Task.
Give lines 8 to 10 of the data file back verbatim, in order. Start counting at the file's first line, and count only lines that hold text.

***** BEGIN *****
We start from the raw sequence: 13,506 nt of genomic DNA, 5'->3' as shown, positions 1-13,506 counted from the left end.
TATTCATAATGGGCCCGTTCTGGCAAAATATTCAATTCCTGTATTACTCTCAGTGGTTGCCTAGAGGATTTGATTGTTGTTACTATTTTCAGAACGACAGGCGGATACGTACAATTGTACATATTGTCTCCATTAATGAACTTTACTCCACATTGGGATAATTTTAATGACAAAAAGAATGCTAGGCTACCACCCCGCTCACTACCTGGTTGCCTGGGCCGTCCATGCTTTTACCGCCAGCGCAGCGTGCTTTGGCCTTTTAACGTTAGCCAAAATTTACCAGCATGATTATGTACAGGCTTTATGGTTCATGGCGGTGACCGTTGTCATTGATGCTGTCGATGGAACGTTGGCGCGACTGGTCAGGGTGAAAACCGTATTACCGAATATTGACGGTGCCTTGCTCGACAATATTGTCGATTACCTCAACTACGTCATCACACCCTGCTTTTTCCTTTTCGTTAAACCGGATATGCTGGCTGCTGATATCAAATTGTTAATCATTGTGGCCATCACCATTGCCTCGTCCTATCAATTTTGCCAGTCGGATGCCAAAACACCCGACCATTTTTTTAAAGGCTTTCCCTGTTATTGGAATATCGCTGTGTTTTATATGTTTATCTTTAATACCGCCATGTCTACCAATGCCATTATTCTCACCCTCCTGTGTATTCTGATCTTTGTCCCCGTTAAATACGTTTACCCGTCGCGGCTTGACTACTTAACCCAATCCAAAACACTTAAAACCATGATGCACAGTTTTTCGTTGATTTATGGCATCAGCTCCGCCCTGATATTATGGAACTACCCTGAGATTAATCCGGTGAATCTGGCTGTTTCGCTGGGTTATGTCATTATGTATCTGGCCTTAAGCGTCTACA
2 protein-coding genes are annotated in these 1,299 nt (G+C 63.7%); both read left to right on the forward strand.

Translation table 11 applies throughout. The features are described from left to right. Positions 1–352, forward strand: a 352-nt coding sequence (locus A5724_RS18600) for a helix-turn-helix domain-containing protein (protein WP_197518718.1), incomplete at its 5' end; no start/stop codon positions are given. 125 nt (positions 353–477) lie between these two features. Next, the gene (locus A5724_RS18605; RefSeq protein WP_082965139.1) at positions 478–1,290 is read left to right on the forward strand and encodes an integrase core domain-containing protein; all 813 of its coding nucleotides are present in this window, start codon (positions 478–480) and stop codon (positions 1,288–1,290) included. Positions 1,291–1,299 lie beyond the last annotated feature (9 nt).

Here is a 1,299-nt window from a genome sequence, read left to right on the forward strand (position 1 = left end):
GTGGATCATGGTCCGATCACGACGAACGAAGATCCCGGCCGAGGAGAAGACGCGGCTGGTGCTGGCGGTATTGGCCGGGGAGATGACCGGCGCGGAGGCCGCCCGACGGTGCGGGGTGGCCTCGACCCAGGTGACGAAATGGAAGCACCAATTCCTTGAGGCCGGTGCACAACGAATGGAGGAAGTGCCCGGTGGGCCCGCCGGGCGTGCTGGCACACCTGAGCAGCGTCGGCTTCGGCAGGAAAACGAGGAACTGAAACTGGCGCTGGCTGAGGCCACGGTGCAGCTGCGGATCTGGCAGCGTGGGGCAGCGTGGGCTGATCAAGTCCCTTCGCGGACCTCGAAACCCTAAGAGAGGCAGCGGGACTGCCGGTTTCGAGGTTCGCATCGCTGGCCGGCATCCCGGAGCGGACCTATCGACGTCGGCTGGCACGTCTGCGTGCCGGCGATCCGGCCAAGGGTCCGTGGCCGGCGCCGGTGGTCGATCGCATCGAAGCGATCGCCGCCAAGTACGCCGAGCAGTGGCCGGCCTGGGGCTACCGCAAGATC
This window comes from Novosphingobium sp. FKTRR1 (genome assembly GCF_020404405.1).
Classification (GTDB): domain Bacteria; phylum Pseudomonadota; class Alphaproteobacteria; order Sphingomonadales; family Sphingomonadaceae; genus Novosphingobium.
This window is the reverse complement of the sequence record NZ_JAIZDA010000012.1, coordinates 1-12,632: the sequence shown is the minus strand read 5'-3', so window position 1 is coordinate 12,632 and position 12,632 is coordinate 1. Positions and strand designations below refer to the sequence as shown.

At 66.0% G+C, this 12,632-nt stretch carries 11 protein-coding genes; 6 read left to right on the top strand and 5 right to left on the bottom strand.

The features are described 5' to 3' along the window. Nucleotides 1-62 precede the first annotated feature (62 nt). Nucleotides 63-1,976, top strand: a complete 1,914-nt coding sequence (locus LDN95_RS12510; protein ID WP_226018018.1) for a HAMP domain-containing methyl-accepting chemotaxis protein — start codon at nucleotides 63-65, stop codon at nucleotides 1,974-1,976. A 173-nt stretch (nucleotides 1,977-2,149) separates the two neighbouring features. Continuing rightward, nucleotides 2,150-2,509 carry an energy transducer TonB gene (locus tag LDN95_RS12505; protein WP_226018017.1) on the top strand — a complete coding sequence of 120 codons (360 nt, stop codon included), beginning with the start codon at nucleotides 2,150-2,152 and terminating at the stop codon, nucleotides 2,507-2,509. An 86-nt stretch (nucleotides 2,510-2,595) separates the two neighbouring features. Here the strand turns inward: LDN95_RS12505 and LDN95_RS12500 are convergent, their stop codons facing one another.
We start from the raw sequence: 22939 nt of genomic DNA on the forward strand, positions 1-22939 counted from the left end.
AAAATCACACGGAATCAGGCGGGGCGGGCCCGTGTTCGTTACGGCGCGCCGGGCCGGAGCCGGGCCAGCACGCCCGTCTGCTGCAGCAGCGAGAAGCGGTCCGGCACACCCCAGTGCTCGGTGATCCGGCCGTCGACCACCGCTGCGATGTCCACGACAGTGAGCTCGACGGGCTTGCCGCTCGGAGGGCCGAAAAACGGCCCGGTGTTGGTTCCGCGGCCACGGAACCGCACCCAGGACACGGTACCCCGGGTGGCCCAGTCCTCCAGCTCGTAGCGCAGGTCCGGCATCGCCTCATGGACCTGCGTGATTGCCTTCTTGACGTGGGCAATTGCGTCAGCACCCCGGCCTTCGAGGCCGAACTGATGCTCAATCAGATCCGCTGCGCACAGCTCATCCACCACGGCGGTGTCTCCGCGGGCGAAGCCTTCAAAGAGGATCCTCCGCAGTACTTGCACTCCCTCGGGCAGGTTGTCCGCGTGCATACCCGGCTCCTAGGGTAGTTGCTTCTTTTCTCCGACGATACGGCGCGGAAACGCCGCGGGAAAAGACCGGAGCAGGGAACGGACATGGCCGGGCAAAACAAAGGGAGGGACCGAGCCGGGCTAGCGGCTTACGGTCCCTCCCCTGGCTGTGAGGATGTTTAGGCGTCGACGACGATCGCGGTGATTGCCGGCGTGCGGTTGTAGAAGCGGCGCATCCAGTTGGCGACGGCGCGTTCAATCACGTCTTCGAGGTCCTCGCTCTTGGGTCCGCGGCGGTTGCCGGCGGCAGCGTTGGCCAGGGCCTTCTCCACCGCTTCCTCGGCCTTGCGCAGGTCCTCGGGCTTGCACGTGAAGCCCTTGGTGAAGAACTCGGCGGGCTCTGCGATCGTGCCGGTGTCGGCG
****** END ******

Classification (GTDB): domain Bacteria; phylum Pseudomonadota; class Alphaproteobacteria; order Sphingomonadales; family Sphingomonadaceae; genus Novosphingobium.
This window is the reverse complement of the sequence record NZ_JAIZDA010000012.1, coordinates 1-12,632: the sequence shown is the minus strand read 5'-3', so window position 1 is coordinate 12,632 and position 12,632 is coordinate 1. Positions and strand designations below refer to the sequence as shown.

At 66.0% G+C, this 12,632-nt stretch carries 11 protein-coding genes; 6 read left to right on the top strand and 5 right to left on the bottom strand.